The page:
Fineske has lived in Sylvania for 17 years with his wife, Kate, and their three children Elizabeth, 14, Andrew, 11, and Nicholas, 7.



NDA announces new principal

by Sylvania AdVantage Staff

Notre Dame Academy
3535 W. Sylvania Avenue Toledo, Ohio 43623
Phone: 419.475.9359
Fax: 419.724.2640

Sarah Cullum

Notre Dame Academy announced that Sarah Cullum is its new principal, effective July 1. Cullum brings fifteen years of experience with Toledo Area Catholic Schools to Notre Dame, most recently serving for six years as principal of Rosary Cathedral Catholic School. Under her leadership, Rosary Cathedral Catholic School improved its infrastructure, integrated technology into every classroom and built strong community connections.

“Sarah has a proven record of innovation and commitment to Catholic education that will ensure NDA continues to carry out the mission of the Sisters of Notre Dame and provides the highest level of academics,” said Kim Grilliot, President of Notre Dame Academy.

“I feel called to lead students forward with Gospel values,” said Cullum. “I look forward to continuing the important work of the Sisters of Notre Dame and impacting these young women on an even higher level. NDA’s strong sense of community has led to its successes, so building meaningful and positive connections with NDA students, families, faculty, staff and alumnae will be a top priority for me.”

Cullum has principal and teaching licenses. She holds a Master’s of Educational Leadership and Supervision from the University of Notre Dame as well as a Masters of Education in Curriculum and Instruction and a Bachelor of Education from the University of Toledo. She, her husband and son are members of Our Lady, Queen of the Most Holy Rosary Cathedral parish.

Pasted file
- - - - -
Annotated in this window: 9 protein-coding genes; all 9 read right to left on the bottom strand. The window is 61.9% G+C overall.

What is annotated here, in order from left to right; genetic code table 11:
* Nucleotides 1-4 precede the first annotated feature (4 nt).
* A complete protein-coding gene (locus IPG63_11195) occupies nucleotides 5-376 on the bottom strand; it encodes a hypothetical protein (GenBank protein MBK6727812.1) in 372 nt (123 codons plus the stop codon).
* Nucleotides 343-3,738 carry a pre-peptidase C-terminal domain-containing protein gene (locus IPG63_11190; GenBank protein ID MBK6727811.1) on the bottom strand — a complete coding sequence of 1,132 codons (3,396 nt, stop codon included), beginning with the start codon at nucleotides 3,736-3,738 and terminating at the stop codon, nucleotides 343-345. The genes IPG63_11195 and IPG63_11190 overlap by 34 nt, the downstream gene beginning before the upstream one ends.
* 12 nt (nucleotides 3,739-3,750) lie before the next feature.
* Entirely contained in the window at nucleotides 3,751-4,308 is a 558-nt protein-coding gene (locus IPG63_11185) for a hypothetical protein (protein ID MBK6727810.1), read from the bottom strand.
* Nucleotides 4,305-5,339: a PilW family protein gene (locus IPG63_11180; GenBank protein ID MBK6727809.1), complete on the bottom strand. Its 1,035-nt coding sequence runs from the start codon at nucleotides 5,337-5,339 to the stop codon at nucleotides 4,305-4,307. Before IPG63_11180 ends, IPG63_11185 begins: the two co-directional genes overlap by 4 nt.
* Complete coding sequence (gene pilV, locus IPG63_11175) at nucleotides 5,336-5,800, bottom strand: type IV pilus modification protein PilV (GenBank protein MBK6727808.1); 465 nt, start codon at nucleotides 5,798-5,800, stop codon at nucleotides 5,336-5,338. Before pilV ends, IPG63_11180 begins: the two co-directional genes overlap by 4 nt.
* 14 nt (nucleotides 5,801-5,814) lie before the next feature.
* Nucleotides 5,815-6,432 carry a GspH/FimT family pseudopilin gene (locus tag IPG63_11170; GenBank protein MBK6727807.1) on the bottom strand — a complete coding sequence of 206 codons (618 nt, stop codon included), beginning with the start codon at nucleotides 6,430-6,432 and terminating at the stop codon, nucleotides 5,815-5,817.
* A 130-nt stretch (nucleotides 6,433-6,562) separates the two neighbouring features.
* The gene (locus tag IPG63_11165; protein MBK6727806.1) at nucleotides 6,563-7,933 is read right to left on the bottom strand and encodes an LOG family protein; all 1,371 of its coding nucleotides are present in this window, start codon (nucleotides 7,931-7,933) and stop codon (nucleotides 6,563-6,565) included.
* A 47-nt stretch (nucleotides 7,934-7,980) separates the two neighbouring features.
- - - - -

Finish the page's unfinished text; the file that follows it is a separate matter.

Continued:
MAY 8, 2017

Sylvania City Schools

The Sylvania School Board met Monday, May 8, 2017 to vote on the redistricting plan.
However, after hearing parents’ concerns, voting has been postponed for the Sylvania City Schools Redistricting plan.

They pushed the vote back until June to give more time to explore the hybrid option.

To read details of the May 8th meeting:


Previous Redistricting Story:


NDA shadow deadline nears

–by Sylvania AdVantage Staff

Notre Dame Academy

Girls interested in exploring being part of Notre Dame Academy’s seventh and eighth-grade classes in the fall have until May 18 to experience what it is like to be an eagle by “shadowing” for a day.

To arrange a shadow day, contact: